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WEDNESDAY, DECEMBER 6, 1922.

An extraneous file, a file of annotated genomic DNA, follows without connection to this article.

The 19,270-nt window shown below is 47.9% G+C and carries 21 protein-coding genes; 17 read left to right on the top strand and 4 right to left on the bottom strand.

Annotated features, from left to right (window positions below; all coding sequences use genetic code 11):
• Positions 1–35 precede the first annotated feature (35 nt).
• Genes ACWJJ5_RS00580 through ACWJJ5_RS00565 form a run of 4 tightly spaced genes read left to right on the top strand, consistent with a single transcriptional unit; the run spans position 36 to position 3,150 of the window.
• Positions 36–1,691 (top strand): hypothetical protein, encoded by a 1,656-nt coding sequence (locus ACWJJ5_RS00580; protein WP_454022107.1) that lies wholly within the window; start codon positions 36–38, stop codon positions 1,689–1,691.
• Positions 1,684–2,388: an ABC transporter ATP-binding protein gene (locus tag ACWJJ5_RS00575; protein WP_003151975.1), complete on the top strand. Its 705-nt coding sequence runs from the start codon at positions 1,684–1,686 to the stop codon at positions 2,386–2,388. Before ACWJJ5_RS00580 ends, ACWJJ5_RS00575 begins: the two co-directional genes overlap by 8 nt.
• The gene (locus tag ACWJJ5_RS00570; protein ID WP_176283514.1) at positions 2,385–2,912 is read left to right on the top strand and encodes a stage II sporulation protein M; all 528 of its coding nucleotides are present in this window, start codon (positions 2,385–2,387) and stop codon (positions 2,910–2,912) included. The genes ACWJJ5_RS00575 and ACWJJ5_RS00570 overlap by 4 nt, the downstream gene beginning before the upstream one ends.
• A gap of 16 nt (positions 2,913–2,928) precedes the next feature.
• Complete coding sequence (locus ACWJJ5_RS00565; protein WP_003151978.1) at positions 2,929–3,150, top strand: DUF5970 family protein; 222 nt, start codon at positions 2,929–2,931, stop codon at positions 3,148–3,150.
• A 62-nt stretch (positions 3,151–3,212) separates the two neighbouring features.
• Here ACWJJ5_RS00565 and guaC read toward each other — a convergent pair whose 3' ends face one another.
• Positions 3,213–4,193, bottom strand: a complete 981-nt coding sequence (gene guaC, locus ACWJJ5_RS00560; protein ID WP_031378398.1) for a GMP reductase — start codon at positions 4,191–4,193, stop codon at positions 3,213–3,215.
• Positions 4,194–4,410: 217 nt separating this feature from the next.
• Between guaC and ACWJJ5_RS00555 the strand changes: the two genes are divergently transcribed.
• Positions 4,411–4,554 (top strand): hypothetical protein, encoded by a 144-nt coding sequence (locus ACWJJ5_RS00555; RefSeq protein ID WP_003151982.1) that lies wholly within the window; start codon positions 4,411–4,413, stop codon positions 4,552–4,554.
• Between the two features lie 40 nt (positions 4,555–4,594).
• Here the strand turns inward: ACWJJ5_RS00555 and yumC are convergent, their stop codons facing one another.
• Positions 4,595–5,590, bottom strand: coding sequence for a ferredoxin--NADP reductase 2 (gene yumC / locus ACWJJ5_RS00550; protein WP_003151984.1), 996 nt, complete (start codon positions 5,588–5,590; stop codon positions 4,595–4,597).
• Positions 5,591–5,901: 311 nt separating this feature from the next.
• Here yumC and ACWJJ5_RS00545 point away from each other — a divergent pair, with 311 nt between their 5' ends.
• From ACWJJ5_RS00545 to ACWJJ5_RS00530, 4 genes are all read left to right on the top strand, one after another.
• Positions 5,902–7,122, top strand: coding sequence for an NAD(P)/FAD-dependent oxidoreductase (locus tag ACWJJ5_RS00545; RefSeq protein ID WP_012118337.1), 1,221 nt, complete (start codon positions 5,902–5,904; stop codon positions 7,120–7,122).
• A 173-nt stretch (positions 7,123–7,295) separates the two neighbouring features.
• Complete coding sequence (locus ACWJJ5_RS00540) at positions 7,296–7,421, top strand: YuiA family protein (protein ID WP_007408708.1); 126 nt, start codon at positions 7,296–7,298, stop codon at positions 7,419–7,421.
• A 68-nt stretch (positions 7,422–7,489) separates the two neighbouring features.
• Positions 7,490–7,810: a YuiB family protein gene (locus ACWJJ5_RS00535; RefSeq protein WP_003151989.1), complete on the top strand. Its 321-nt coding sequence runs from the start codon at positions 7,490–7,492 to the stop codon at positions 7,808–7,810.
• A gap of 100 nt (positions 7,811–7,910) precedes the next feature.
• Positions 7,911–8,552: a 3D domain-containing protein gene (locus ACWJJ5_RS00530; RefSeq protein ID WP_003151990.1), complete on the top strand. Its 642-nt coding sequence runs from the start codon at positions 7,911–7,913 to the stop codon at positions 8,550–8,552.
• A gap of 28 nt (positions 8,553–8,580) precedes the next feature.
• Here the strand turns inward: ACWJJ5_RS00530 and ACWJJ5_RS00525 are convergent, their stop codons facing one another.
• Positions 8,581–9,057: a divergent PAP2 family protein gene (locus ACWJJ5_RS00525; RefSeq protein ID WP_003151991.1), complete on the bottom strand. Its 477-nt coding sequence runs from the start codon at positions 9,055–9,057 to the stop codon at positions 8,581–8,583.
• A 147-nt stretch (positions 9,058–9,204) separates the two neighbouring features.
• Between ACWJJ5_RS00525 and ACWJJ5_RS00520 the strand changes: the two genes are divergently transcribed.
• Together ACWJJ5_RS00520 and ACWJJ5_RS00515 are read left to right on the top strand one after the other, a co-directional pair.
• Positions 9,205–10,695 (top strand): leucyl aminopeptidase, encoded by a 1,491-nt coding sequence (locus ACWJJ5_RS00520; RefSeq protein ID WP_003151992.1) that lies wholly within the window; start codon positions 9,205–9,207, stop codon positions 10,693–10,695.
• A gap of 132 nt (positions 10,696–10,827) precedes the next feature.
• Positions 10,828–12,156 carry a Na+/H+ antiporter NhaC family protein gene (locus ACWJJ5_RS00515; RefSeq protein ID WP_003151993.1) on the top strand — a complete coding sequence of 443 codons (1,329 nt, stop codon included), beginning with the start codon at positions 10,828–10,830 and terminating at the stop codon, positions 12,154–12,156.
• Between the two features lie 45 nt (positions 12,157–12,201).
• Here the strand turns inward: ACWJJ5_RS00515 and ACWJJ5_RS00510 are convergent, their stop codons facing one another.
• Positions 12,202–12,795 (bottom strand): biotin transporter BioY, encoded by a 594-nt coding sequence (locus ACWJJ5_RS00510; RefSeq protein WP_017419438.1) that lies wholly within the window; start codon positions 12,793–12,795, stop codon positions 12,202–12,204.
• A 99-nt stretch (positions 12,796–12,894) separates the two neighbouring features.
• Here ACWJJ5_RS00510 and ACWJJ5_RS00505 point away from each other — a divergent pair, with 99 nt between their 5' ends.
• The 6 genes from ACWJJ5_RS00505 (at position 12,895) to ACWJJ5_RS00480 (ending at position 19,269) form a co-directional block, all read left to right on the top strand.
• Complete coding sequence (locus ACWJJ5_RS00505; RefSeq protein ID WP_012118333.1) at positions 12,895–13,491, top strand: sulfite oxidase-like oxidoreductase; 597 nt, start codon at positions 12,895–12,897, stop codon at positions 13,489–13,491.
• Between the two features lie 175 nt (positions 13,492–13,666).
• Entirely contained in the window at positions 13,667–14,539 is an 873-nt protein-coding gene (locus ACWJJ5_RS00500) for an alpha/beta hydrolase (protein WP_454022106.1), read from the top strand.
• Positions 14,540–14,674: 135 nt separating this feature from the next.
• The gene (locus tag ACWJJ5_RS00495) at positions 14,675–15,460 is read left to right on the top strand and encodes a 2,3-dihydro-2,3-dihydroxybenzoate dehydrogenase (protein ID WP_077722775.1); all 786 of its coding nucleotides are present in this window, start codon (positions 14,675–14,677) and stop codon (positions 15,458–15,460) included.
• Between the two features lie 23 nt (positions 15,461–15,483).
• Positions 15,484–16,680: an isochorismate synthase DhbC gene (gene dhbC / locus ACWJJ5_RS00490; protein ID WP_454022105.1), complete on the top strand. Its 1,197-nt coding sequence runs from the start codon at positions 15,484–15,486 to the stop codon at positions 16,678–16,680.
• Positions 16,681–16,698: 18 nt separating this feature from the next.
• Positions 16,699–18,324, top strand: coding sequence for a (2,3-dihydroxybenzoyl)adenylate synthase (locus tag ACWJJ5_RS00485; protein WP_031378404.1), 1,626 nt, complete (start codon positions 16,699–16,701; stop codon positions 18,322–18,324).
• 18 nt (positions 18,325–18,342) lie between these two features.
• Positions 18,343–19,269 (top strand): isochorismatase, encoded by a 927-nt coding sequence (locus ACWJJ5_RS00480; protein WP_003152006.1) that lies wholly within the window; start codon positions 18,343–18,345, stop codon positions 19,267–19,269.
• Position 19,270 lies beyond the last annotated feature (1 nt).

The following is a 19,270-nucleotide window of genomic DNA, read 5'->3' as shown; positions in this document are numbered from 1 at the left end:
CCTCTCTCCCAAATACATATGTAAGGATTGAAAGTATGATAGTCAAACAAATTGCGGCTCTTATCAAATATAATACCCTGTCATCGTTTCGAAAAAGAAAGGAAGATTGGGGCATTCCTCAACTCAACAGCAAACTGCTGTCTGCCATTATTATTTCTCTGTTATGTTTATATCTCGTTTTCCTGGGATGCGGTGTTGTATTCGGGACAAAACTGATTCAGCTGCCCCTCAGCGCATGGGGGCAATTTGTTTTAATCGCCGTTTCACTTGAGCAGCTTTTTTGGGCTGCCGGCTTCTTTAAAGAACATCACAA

WEEKLY JOURNAL-MINER PAGE FIVE LIST DinS FILE CLAIMS F0RTR1II fFTom Wednesday's Dally) Ex-service men who have not made application for vocational training and who wish to do so before the expiration of the period allowed for filing claims for such training, are invited to call at the office of the veterans' bureau at the chamber of commerce between now and Decem ber 16, preferably now, Martin Schriver, contact officer in charge of the office, announced yesterday. "If the men will call here we shall be glad to assist them in preparation of claims, if they have not already filed them or are in any doubt about the matter," Shrivcr said. The status of vocational training at present is as follows: Under the "deficiency bill" ap proved June 16, 1921, applications for training were limited to 18 months following th,e passage of the act, thus making December 16 the time limit. A man claiming training is required to begin the same within one year after he has been notified that he is eligible. The time limit for filing applica tions for vocational training should not be confused with applications for compensation, although the two ap plications are now filed on the same form, it was pointed out. The time limit for filing applications for com pensation remains the same; that is, within five years from date of dis charge; or, if disability occurs after discharge, within five years from the beginning of such disability. It should be borne in mind that compensation is payable only for a disability which occurred or was ag gravated in service; or, if it develops following discharge from service, within one year from date of such discharge, with the exception of active pulmonary tuberculosis or neuro-psychiatric disability more than 10 per cent in extent, the time limit for which has been extended to two years. In order that no disabled man may miss the .present opportunity of se curing the training offered by the government, it is requested that those who know the facts of the situation tell them to other disabled ex-service men in the community who may not know them, it being made plain that all applications for vocational training must be on record at the veterans' bureau (local office) before Decem ber 16, 1922. LOT I1EI HSP1T1 TO 01 DIH DOIT BE OPERATING Br FEBR1 1 1 I Hunting Party in Automobile Gives Chase to Coyote Across Congress Junction Flat and Beats Desert Speedhound. SCOUT TROOPS ARE FORMED; HUMBOLDT MAYER JOIM MOV A troop of Boy Scouts was organ ized at Humboldt Monday under the direction of Andy Grocnink; scout executive for the YavapaUMohavc council. Seventeen boys enrolled' as members, of the new troop, and several more arc expected; to join at the next meeting. Those already en rolled are Jack, Clem and Homer Ed wards, Tom Trewcek, Jolin Tonack, Joe Lari, Bcrwin Aubuchon, Gordan Hammond, Wesley Jackson, Maximo Salsido, Teddy Morgan, Fred Terry, Cannon Martiuus, Marcus Gatian, Pete Starnick, Pete Chamas and Ruddy Chamas. The trcop committee, consisting of G. M. Col vocof esses, chairman; A. Marshall, C. P. Wingficld, J. C. Mc Nabb, J. F. Seymour, Walter Joy, Sr., J. M. Cook and Dr. R. T. Frank lins intend to make the new troop one of the best in the council. Hum boldt boys have long been eager to form a troop and get into the game with enthusiasm. After organizing at Humboldt, Grocnink went to Mayer, where j a reminder of a good story about the (From Wecnesday- Dally! Mr. and Mrs. H. E. Mitchell Sat urday evening went for a spin to the quail haunt at Congress Juntcoin. They planned to spend the night there and on Sunday make a raid on the birds that literally infest the plains, the rocks and cactus thickets of a section of country measuring about'80 by 100 miles, with the most densely populated quail area being in the immediate vicinity of the Junction. That was really all that was on the program; but Mr. Mitchell is a man who docs not go exactly to a set program on a hunting trip. He was accompanied from Prescott by Eli S. ' Perkins, and on Sunda' morn ing the hunting party left for the plains west of Congress Junction to search in the quail district, and when out about four miles a fine coyote loped into view on the sky-line, about 300 yards away. The party was well armed with just plain shotguns with birdshot, but everyone immediately had a de sire for the hide of that wild and wily canine. Many times he had seen automobiles come upon the plains, and as many times had seen them go on their way following the beaten trails. He loped on leisurely for a few paces, but the hunting party was not allowing any coyote to flaunt an insult at three perfectly good hunts men. "Step on the gas and we'll get him," someone said. Mitchell step ped, the roadster stepped, and the coyote left the road and started off across the plains, looking back over his shoulder to make sure what was going on. The car left the road and started at 35 miles an hour after the now frightened coyote. The race was to see who could first reach the black hill to the cast. The coyote knew that safety lay in those deep ravines, and thitherward he sped. The hunt ers knew that heavy brush meant a lost race. The plains at that point are open for a space of about three miles, and the race was on for that distance. The coyote set new speeds for other covotes to equal. Mitchell never once took his foot off the gas, the brakes were forgotten and speed was sought. Perkins held his quail gun in readiness to fire when within range. The first shot made the coyote go faster. The second shot took effect, and turned the fleeing boss of the plains over; but he didn't stop going. When he landed right side up, his speed in creased. The next shot missed and the speed again increased. But so did that of the car. That driver was not going to lose that race, if tires and steel would hold; and they did. The next shot brought the coyote down with a broken hind leg; and as the loser of the exciting chase sought shelter under the shady side of a small mesquitc bush, John Perkins, who had been keeping the muskets loaded, took a passing shot and landed the coyote a last blow which laid him down for the full count. "Turn 'cm out wild" is the slogan at the Prescott Frontier days celebra tion and they do tdrn 'cm out wild. But ' Mitchell's slogan is to "Bring 'cm in wild." The hide of that poacher on barnyard coops and the less powerful denizens of the plains was soon peeled from its carcass and duly stretched in the most approved trapper style. When cured, it will be sent to the furriers for mounting as a center rug for the Mitchell den. In days to come, when it is time for the fireside tales Mitchell will have (Krom Vanr-tofs Dally, The Verde Inspiration Mining company will have a power house and mill installed, and in full opera tion by the first of February, accord ing to Charles E. Steiner, foreman at the mine, who is in Prescott on business. A fleet of trucks is bringing ma chinery from the . site of the old United Arizona Copper and Smelt ing company, 26 miles east of Mayer, to the Verde property, two miles from Cherry. Equipment for the power-house is being moved first, and consists of two engines, a 35 horsepower hoist, and two air com pressors for drilling purposes. Ma chinery for the 100-ton mill will be hauled later, as will lumber and equipment for the modern boarding and bunk houses which the company intends to install. The main shaft is now down to the depth of 375 feet, with a tunnel at the 100, 200 and 300-foot levels Each of the tunnels is drifted for from 75 to 200 feet, with enough ore blocked out to keep the mill operat ing for several months without further drifting, Steiner says. The ore is largely silicate in na ture, averaging about $40 to the ton in copper, with a showing of both gold and silver. When complete the property will consist of a power plant and 100-ton mill, in addition to the 200-ton cya- nide plant now on the ground. These units, together with the necessary buildings for the housing and feed ing of from 40 to 50 men which the company expects to employ when in full operation will make one of the most modern properties in this sec tion, according to Steiner. Ed Meek, W. W. Lincsba and J E. Russell are at the head of the company. M. I CHURCH FOIS FIF1 SCOOT TROOP (From Wednesdays Dally) Prescott Boy Scout Troop, No. 5 was organized last evening, at a sup per served in the social hall of the First M. E. church. Troop commit teemen, parents and others whb are interested in the movement acted as hosts to the boys. A number of boys from the Sunday school joined the new troop which is receiving enthusiastic ' support frbm the va rious organizations of the church, especially the Brotherhood. It is ex pected that sufficient boys will soon be enrolled to form at least two pa trols. Albert Akin, commander of the lo cal post of the American Legion is PUBLIC ASKED KllL (From "Wednesday's Dally) Members and their friends of Pres cott lodge No. 330, B. P. O. Elks, will honor their departed brothers at the Elks' annual Memorial Ser vices to be held at the Elks' theatre at 3 o'clock Sunday afternoon, the program of which was announced yesterday by the memorial commit tee. The honored dead of the local lodge are: P. S. Gallager, Al Vroom, L. E. scoutmaster, with Arthur Thompson Y!ilson( E. N. Livingston, Edward THANKSGIVING DM CLOSING ASKED BY IAHBER C01ERCE That Thanksgiving should be ob served in Yavapai by the closing of stores as well as banks and offices, is the position taken by the cham ber of commerce in a proclamation made public yesterday. It is hoped that the merchants of the city will observe the holiday, it was stated The proclamation follows ; "The attention of the Yavapai County Chamber of Commerce hav ing been called to the fact that it is desirous that a recommendation b made by this body requesting places of business not only in Prescott, but throughout Yavapai county to ob serve Thanksgiving day in a fitting manner, this organization recommends to all merchants that their places of business be closed on this holiday, a custom which has been followed for many years not only in Prescott but throughout the county, and that each and every citizen offer up a prayer of thanksgiving for the many benefits which this community and the com munities of Yavapai county have en joyed during the year 1922. "YAVAPAI COUNTY CHAM BER OF COMMERCE. "H. W. Heap, President.' ttest: G. M. Sparkcs, Secretary." plans were completed for a troop at that point. C. W. Goldthwaitc will be scoutmaster, with S. M. and J. Booth as assistants. With these two live troops the Mayer-Humboldt district is expected to become active in Yaapai scouting. extra number on the program of the (mail hunt The regular program was carried out, and the right number of quail not shot in the back were brought in to decorate the board for scvcral meals. The return drive end ed at Prescott Sunday evening. ENJOY VHIPPLE DANCE. About 120 Prescott and Fort Whip ple people enjoyed the regular semi monthly dance of the Fort Whipple club at the post Monday night, at which the aides were hostesses. Re freshments were served during the evening. Music was furnished by Beatv's orchestra. HEM BACKED IIP II FIGHT AWT lM NEW YORK, Nov. 28 The board of aldermen today adopted a resolu tion approving the stand taken by Mayor Hylan in ordering Police ( onimissioner Enright to drive the Ku Klux Klan from the city. The resolution described the klap as "a menace which lias scourged the south and west of this country and has at last reached the city of New Yur and is cnl- ao: mc to , i,avoc ant d-sastcr nl our midst." who have lac ocal paving in charge, entirely in the new roundhouse PAVING MANAGER Col. E. Power Conway arrived in Prescott Monday evening from Phoe nix lo look over progress of paving work here. Colonel Conway is gen- .'ork cr manager of Warrrn Brothers. TRACK IS UNDER WAT AT YARD Engines rolled out of the Santa Fe roundhouse to pick up north and southbound trains at this point, will no longer have to emigrate as far north as the ice-plant and as far south as the bridge, when a 400-foot section of track to be laid at the local yards is completed. North and southbound trains change engines at Prescott, and due to the peculiar layout of the yards, which, provide only one track from the roundhouse for new engines to roll out to the main line for train arrivals, the long detour north and south was required. The new track will run from the new roundhouse (several years old) southward toward the depot. To build it, the present roundhouse of fice where the call-board is located will be moved, as the new track wiil switch in at about that point. The old roundhouse was recently completely torn down and dismant led, and the old turntable which served it has likewise gone into the discipj Ininrs arc now housed and Jim Caldwell as assistants. The troop committee consists of M. L. Tribby, chairman; James N. Hall, treasurer; L. E. Hesla, supervisor of instruction; Ben Ward, supervisor of examinations; Frank Brown, Charles Werner and S. R. Trengrove super visors of activity. After the supper which was attend ed by nearly fifty, the following pro gram was given; "Why I Think a Boy Should Be in Scouting," by M. L. Tribby. "Some Young Jokes I Have Met Recently," Lester Ruffner. ''The Scout Law," Andy Grocnink. "What I Expect of This Troop," Al bert Akin. In closing S. R. Tren grove led the assembly in singing America. Mr. Tribby emphasized the importance of the scout movement from the parents' viewpoint, as an aid to the training which a boy re ceives in the home. Lester Ruffner told the boys- that they should look forward to each new activity which the troop under took, as something which they must achieve, in the best possibel manner. As scoutmaster, Albert Akin em phasized the mental, spiritual and moral development which he hoped every boy would attain through obedience to the scout law. Andy Grocnink, scout executive for the district, told the ascmbly of what the scout law and oats con sisted, and brought out the fact that the organization is strictly non-military. The following boys enrolled last night; Maurice Tribby, John Franks. Robert Reed, George Paul, Arthur Rosenburg, Donald l.Herring, How ard McNccly and Bob Goff. An Epworth League committee, consisting of Bee Glanvillc, Evelyn Stevens, Mildred, Viola and Bonnie Hayes was in charge of the excel lent supper. Mahurin, J. Edward Bagley, William H. Mack, Henry F. Heine, William A. Harmony, P. J. Sullivan, James C. Good, Charies Carty, Jarries R. Lowrey, Richard E. Scheibcl and Eric Hallin. The following program will be given at the Memorial services: March: Selected Orchestra, E. E. Hamilton, leader. Opening ceremonies The Lodge. Invocation E. Lee Howard, D. D. oVcal Solo: "His Mother's Song," (By Rena Berry Skerritt) Miss Juanite Morrison. Instrumental 'Quartet: Selected Orchestra. Lodge Ceremonies The Lodge. Vocal Quartet: Selected Messrs. Lamson, Ingraham, Vync and Earl Hildreth. Address Brother Howard Cornick. Reading (Selected) Mrs. H. T. Southworth. Lodge ceremonies The Lodge. Violin Soto: '"The, Evening. Star" (Wagner) Mr. Earl R..Girbert. Closing exercises The .Lodge. Benediction Rev. O. M. Andrews. March: "Exit" Orchestra. The program was arranged by the memorial committee, E. A. McSwig gin, chairman; Julius Jacoby, Chas. Swanson, Mitchell Mahoney, Robert Connell, Bert L. Savage. The public is cordially invited to HEN CHEW MORE That is the Conclusion of Local Dealers in Answering National Sales Questionnaire Prescott men buy more chewing gum nowadays than women do, and more grown-ups spend their nickels for gum in preference to other con fections than do children. These conclusions were arrived at by a re cent questionnaire given local merch ants by the advertising department of a national gum manufacturing com pany. The primary object of the in quiry was to find out what brand of gum is the most popular, and the merchants were unanimous that Wrigley's Spearmint outsells all others two to one. A few years ago women bought twice as much gum as men did, ac cording to the observation of local dealers. The situation is now exact ly reversed and men buy twice as much as do women. Women buy and use gum sparingly, whereas men buy in quaintities of two, three and four packages at one time, especially in cigar stores. Gum chewing knows no age- limit. One local store is visitedby a very young customer who toddles in every day for his package, while another finds that the bulk of its trade on this item comes from elderly men and vlomch. According to Wm. E. Thompson, manager of the local Woohvorth store; this store's volume of business on chewing-gum has been as high as $25 on Saturday, which means the" sale of 700 packages. A statistician might -spend an interesting half day estigating the number of "chews," re quired to thoroughly masticate this and the amount sold by other Pres cott stores. MINING CONDITIONS Arthur Born, who owns and oper ates several claims in the Turkey Creek vicinity, was in the city yes terday on his way to Phoenix, where SMITH SEVERELY HURT Bf BULLET (From Friday's Dally) The bullet, officers declare, was meant for the man who stabbed Jack Hughes, pierced Henry Smith's side and cut through the intestines, physicians learned upon performing an operation on the injured man at Mercy Hospital at 2 o'clock yes terday mornng. At the sheriff's office yesterday, Smith was said to have been too ill to be seen. There were reports that he would not recover. Benjamin Marney, from whose pis tol the shot was fired in the AaU lers pool hall on Montezuma stree Wednesday night, was being held in the county jail awaiting investi gation irito the shooting ncident. Marney, -according to Night Po liceman Lambertine, ,who made the arrest, had fired through the pocket of his overcoat, the bullet cutting a large hole in the cloth. According to the story told at the time of the shooting, Marney was intoxicated and looking for the Mexican who had stabbed Hughes, his half-brother. He diti riot know that Soto, the man arrested for the stabbing, was still in the county jail. Smith, it was said, was an innocent bystand er who chanced to receive the acci dentally discharged bullet in his body. The bullet, physicians said, had not been found, nor had it es caped from the wound. STILL he expects to close a mining deal of attend the Memorial Services, which .considerable size. He states that a arc not for Elks only, but for all, Mr. McSwiggin said in announcin the program. B Jack Langford of Flagstaff yester day was placed in the county jail to await filing of charges the authorities say will be prepared in a non-support case. Langford was arrested at Flag staff by request of the local officers after Mrs. Langford had appeared in court and made a complaint charging desertion of herself and her child. Undersheriff Dial brought the pris oner here on yesterday afternoon's train. Langford is quoted as having refused to support his wife. IDE A BADGE IS ARRESTED (Fr'rni Fridays Dally) Patrick M.. O'Brien is in the coun ty jail on a committment sent down with him in custody of Deputy Sheriff John Hudgens from Seligman, because Patrick M. O'Brien, accord ing to the complaint, wore a deputy sheriff's badge pinned to the inside of his right shirt sleeve. It would not have been so bad, the officers say, had Mr. O'Brien left the bauble there undisturbed, but he used said badge to impersonate an of ficer in the course of some "investi gation" he was making. The nature of the investigation was not dis closed. The committment papers cite the defendant for a felony, and assess $250 bail against him, which was not supplied. number of eastern companies arc manifesting an interest in -properties around Turkey Creek, and that condi tions are generally better there than they have been for some time past. LICENSED TO WED A marriage license was issued yes terday to George H. Voller, 32, and Helen V. Shupp, 20. s UIRTRfiE Rudolph von Vlammerthynge, held in the county jail after a remarkable capture Tuesday, will remain in cus tody Until otherwise ordered by the secret service. This was the last word that could be obtained here yesterday in this case: "'The "depart ment of justice agent expected from Phoenix did not arrive. Von Vlammerthynge was wanted, according to Phoenix dispatches, by the secret service in Los Angeles on the grounds of being a "dangerous alien." He walked into the sheriff's office here to give information in connection with the robbery of the Pilock clothing store last week, and on perceiving H. C. Parsons, a Mari copa county deputy, turned and fled. FOR FORTY-TWO YEARS! we have watched Yavapai County grow. yg Are The OLDEST BANK IN ARIZONA We have always been the bank of the farmers; the cattle ranchers and the miners. OLD FRIENDS are GOOD FRIENDS We will give your business our personal care and attention. THE BANK OF ARSZ0NA Organized in 1877 PRESCOTT, ARIZONA ORDER BY MAIL FROM PRESCOTT In view of the fact that those in the country find it oftentimes difficult to come to Prescott, personally, to do their shop ping, th i following live wire merchants and businessmen have arranged to take care of MAIL ORDERS for goods or services in their li'tes. They have pledged that they will give these mail orders the same prompt attention that they would receive if you were rresent and they will be delivered to you by mail with the same guarantee that a personal call would obtain. Try ordering by n'ail when you can't come to town and when you can come in call on those registered here and ask tliem more about ordering your needs by mail. - You can depend on getting absolutely Pure Drugs from W. H. TIMERHOFF, Druggist Phone or Mail Orders receive same careful attention as any others. Phone 188 Prescott, Ariz. - - - - FORD MOTORS REBORED Central Garage 215 West Gurlcy St., Prescott $1.00 DOES IT! SEND US YOUR SAVINGS YAVAPAI COUNTY SAVINGS BANK - - MAIL ORDERS for all kinds of Groceries promptly filled at Gash and Carry Prices! Pay'n Takit Store No. 7 Lawler Blk. Prescott, Ariz. 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